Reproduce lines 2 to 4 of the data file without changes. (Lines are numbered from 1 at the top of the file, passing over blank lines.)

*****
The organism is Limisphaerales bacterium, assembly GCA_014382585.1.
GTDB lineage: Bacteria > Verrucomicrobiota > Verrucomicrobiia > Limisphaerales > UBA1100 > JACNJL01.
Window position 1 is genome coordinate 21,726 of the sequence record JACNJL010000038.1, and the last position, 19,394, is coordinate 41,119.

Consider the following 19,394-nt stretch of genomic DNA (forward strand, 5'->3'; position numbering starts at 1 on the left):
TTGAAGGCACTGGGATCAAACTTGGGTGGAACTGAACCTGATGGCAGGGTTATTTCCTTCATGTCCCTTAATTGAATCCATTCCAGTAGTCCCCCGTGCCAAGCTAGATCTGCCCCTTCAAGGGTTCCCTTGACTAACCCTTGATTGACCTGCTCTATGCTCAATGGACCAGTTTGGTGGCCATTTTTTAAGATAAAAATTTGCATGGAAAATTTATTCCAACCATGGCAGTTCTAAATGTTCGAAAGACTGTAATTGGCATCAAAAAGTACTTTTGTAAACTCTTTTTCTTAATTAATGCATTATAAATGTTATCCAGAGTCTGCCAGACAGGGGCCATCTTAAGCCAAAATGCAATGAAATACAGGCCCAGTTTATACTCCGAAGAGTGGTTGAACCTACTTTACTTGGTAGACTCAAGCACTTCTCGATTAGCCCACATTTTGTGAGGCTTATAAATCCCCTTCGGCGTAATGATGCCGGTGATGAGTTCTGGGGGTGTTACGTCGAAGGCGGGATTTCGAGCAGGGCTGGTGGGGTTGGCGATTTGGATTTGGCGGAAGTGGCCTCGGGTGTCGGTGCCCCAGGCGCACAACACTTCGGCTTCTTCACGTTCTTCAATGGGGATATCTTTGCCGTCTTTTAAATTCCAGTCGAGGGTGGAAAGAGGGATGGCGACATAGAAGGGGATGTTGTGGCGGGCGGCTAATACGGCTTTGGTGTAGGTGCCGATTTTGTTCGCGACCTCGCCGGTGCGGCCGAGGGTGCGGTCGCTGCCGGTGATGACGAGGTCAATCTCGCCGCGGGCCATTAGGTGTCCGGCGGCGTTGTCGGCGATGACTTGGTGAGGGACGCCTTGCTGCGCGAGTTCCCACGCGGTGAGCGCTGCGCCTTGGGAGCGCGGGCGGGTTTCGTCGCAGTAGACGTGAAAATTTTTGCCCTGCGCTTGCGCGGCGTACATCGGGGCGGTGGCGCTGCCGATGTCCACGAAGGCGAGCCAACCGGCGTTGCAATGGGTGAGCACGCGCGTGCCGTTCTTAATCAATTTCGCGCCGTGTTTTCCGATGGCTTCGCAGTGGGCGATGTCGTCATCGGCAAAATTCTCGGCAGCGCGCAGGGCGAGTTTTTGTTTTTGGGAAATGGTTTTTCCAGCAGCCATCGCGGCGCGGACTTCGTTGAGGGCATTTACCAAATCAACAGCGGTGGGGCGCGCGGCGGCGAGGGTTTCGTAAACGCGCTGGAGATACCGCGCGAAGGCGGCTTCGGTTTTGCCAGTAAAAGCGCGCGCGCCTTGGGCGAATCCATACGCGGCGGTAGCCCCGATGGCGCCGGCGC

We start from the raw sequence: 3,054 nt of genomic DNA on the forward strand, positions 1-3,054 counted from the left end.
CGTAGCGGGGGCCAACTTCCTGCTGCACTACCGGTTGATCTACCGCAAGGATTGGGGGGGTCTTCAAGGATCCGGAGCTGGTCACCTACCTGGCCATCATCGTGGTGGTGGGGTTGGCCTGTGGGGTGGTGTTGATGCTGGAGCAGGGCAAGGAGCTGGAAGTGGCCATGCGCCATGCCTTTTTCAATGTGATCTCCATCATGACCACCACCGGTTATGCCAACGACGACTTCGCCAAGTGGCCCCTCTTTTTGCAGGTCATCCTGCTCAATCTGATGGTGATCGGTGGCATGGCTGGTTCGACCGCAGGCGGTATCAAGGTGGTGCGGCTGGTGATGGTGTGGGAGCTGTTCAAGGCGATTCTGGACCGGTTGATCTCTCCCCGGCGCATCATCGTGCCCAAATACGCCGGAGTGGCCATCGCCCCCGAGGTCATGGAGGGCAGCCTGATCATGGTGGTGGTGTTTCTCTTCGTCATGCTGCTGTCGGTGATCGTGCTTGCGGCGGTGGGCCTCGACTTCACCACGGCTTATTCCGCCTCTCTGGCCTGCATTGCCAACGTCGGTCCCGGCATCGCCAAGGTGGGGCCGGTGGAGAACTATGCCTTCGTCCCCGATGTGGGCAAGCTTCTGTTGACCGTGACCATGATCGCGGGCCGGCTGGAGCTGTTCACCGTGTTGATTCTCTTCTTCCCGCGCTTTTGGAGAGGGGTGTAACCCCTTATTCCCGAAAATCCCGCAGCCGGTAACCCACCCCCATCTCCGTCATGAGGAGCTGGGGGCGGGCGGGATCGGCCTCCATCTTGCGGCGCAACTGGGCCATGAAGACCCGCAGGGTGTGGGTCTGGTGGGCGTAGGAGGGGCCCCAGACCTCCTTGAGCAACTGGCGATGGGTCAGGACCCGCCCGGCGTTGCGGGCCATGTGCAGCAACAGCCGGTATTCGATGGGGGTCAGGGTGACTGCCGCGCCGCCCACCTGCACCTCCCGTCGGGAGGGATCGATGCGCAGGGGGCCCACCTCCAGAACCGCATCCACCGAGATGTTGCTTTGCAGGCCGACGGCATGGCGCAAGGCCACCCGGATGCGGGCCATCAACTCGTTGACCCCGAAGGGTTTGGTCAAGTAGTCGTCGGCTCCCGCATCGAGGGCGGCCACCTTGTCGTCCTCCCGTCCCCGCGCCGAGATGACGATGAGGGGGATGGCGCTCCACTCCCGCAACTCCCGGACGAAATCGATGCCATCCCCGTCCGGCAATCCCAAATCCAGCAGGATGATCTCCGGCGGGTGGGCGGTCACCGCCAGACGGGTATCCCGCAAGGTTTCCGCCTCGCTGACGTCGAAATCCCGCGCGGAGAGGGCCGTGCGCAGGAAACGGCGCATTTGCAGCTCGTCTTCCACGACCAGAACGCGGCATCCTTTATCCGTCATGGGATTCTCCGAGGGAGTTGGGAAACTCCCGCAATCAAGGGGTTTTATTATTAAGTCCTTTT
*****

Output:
GTDB lineage: Bacteria > Verrucomicrobiota > Verrucomicrobiia > Limisphaerales > UBA1100 > JACNJL01.
Window position 1 is genome coordinate 21,726 of the sequence record JACNJL010000038.1, and the last position, 19,394, is coordinate 41,119.

Consider the following 19,394-nt stretch of genomic DNA (forward strand, 5'->3'; position numbering starts at 1 on the left):